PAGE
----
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A Lot or a Little?
What you will—and won't—find in this movie.
More for entertainment than education, though kids might learn a bit about factory work and how adults deal with hazards, like potential contamination (in this case, by children).
Strong messages about the value of friendship and that facing your fears is a positive thing. Also, you can do the right thing and still succeed. Themes include courage, compassion, and integrity.
Positive Role Models
Mike and Sully are loyal friends. A monster learns to make kids laugh instead of scare them. Monsters try to do the right thing and protect a little girl. A powerful figure turns out to be a bad guy, but he pays for his poor choices.
Violence & Scariness
Comic peril, cartoon violence. The monsters are terrified of children for most of the film, which takes out some of the scariness. In the scariest climactic scene, the villain monster straps a toddler to a chair to catch her screams in a machine, and she appears very frightened. Her monster friend saves her.
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Sex, Romance & Nudity
Some flirting and discussion of dating.
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Products & Purchases
This movie is part of the Disney-Pixar dynasty, with plenty of merchandise associated with the film. Toy Story toys are on the floor in one child's room.
Parents Need to Know
Parents need to know that Monsters, Inc. is about closet monsters, but from their point of view -- scaring kids is their 9-to-5 job. Kids might be scared of the movie's concept initially, but they'll soon figure out that the monster Sulley is a softy who takes care of the little girl in the story who isn't the least bit afraid of him. However there's one scene where a monster the child does fear straps her to a chair and tries to steal her screams. Kids will find it funny that most monsters fear any contact with kids -- when one monster gets a child's sock on him the whole factory panics and biohazard workers quarantine and shave him. Young kids may need help understanding what the monsters in yellow suits are doing to him and why. Note: The 3-D version amps up the intensity. To stay in the loop on more movies like this, you can sign up for weekly Family Movie Night emails.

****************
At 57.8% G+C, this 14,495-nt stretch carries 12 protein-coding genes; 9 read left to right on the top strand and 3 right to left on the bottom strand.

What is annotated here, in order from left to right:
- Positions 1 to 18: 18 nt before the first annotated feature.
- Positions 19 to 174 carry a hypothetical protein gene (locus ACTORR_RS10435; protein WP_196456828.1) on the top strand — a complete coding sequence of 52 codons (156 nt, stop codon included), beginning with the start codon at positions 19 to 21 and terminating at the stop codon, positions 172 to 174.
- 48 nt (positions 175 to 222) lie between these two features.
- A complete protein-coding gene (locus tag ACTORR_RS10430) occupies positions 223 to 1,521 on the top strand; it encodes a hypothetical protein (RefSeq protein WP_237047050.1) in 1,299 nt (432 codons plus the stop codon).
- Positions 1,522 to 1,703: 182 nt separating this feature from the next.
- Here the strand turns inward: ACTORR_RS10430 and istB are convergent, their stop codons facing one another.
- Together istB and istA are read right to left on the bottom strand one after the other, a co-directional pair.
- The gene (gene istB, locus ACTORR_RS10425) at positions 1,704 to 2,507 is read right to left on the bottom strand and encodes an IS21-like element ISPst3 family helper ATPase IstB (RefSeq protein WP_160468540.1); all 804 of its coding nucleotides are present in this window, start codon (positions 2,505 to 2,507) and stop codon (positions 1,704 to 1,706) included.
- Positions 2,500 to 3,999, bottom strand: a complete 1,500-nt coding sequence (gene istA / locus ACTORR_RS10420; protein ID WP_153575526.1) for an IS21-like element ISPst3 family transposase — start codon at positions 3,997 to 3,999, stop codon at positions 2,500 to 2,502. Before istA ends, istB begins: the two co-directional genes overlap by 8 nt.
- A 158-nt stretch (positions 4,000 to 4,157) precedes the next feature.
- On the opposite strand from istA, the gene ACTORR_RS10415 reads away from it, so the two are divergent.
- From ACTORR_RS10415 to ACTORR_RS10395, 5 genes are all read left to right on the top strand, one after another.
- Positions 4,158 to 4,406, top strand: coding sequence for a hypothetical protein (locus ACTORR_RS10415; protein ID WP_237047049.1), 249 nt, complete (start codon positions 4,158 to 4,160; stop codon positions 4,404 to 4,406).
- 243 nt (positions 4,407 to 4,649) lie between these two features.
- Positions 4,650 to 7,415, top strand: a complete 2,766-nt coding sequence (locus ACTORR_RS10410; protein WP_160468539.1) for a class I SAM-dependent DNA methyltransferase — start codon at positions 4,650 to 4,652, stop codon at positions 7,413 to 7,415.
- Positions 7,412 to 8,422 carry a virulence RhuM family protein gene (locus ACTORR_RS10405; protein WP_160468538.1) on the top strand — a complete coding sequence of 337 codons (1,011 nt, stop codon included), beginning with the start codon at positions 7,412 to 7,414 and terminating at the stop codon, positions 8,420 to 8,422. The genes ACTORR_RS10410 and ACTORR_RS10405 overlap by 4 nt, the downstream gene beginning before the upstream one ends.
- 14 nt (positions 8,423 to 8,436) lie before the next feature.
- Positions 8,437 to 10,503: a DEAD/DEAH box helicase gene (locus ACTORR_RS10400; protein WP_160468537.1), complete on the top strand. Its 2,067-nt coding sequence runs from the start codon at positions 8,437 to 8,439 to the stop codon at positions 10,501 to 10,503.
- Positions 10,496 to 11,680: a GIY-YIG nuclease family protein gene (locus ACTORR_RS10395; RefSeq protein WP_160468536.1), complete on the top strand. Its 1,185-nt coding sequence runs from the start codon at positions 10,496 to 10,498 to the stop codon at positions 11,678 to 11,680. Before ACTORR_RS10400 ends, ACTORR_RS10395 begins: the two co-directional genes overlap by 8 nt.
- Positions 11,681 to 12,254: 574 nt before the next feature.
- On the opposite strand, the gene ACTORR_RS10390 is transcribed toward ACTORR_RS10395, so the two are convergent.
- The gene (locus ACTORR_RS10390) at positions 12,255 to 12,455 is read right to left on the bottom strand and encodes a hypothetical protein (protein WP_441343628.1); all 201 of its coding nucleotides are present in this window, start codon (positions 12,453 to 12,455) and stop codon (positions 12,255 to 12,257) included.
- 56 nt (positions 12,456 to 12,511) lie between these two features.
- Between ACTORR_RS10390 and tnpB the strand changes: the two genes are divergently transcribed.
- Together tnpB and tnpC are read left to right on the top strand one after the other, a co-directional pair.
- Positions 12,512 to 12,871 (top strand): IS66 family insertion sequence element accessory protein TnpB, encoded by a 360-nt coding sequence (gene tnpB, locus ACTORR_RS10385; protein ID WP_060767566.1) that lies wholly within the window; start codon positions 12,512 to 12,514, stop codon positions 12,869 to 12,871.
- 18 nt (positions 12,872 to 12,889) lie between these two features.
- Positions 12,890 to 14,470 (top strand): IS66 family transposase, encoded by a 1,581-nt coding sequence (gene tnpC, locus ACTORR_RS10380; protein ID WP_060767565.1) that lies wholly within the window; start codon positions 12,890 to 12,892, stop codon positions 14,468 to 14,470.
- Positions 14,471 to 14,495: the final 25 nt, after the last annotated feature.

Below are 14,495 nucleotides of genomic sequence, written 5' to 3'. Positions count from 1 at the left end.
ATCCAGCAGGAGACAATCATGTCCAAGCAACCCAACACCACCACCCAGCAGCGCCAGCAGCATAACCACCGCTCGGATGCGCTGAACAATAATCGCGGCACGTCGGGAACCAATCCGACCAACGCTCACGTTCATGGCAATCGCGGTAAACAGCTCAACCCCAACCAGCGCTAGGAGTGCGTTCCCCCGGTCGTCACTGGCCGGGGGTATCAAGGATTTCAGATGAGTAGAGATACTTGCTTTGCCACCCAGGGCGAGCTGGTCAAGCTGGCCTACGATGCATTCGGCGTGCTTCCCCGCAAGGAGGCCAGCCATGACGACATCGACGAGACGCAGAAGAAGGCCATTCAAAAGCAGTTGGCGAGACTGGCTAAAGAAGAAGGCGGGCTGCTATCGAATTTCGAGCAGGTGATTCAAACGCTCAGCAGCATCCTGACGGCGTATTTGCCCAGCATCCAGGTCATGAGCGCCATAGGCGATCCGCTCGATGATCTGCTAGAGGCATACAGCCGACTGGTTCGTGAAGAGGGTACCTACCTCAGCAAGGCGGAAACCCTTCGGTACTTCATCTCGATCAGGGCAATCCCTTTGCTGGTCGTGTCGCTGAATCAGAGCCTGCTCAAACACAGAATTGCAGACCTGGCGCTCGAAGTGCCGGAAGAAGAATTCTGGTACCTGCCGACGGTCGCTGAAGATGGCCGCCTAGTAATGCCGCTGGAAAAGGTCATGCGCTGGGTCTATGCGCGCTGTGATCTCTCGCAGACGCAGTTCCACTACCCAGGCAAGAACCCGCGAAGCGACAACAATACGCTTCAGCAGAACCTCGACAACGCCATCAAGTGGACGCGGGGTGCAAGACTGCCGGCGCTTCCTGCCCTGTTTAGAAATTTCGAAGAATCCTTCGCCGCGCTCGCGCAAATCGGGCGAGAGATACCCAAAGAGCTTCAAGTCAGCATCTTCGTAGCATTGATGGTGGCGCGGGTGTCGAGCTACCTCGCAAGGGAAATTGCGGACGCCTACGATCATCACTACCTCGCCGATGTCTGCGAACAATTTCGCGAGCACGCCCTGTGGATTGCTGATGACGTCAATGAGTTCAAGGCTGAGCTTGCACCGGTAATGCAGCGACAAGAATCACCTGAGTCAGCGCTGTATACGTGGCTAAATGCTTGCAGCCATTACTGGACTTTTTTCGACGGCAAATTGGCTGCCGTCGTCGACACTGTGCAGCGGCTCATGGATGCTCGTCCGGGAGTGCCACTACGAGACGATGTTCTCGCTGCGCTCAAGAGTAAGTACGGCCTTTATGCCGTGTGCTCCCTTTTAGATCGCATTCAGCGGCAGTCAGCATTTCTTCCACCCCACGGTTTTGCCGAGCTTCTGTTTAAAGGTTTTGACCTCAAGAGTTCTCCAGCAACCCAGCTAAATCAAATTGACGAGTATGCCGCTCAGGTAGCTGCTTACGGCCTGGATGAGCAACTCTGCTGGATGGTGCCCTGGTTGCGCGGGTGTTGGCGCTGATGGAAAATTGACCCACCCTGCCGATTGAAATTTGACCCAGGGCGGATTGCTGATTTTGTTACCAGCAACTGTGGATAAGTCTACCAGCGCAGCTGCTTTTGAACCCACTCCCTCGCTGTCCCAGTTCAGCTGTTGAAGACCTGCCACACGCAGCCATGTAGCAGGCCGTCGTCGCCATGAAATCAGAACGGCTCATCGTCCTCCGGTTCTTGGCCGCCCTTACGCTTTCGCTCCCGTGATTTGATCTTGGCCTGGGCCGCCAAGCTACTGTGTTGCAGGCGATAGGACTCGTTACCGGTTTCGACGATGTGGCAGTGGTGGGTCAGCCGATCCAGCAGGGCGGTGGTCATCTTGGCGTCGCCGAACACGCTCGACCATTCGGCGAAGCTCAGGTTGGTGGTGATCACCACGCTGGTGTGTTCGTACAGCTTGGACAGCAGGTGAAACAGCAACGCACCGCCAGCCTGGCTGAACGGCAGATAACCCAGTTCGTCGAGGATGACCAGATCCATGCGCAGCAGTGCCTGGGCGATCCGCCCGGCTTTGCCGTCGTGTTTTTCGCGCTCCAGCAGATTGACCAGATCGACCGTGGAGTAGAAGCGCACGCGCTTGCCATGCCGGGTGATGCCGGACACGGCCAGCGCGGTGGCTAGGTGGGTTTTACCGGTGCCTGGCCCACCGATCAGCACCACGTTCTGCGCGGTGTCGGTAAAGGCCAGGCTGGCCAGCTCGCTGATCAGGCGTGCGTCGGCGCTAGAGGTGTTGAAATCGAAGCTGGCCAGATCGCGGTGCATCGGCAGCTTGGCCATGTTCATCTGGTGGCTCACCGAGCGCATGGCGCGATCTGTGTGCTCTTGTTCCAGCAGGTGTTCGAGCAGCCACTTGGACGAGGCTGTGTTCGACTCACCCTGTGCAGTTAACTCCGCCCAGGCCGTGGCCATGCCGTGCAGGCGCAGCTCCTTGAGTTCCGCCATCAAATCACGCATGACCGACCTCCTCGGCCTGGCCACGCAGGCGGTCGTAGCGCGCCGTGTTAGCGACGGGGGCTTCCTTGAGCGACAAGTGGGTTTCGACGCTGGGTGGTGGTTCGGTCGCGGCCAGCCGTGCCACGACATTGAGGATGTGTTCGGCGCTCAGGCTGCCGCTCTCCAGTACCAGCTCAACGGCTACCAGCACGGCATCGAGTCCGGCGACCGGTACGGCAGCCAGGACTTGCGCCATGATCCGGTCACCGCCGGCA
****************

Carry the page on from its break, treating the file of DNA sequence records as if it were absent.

Is It Any Good?
This movie has the same delicious mixture of heart, humor, and technical wizardry that made A Bug's Life and the two Toy Story movies into instant classics. It's utterly delightful. It should be put in the dictionary to illustrate the word "adorable." Like Jim Henson, who decided to make his Sesame Street characters monsters so that kids would never be afraid of monsters again, the people behind Monsters, Inc. have created monsters that even the shyest child will find completely unscary. In fact, kids may decide that multiple heads, removable eyes, and hair made from snakes are kind of cute.
Did we miss something on diversity?
Research shows a connection between kids' healthy self-esteem and positive portrayals in media. That's why we've added a new "Diverse Representations" section to our reviews that will be rolling out on an ongoing basis. You can help us help kids by suggesting a diversity update.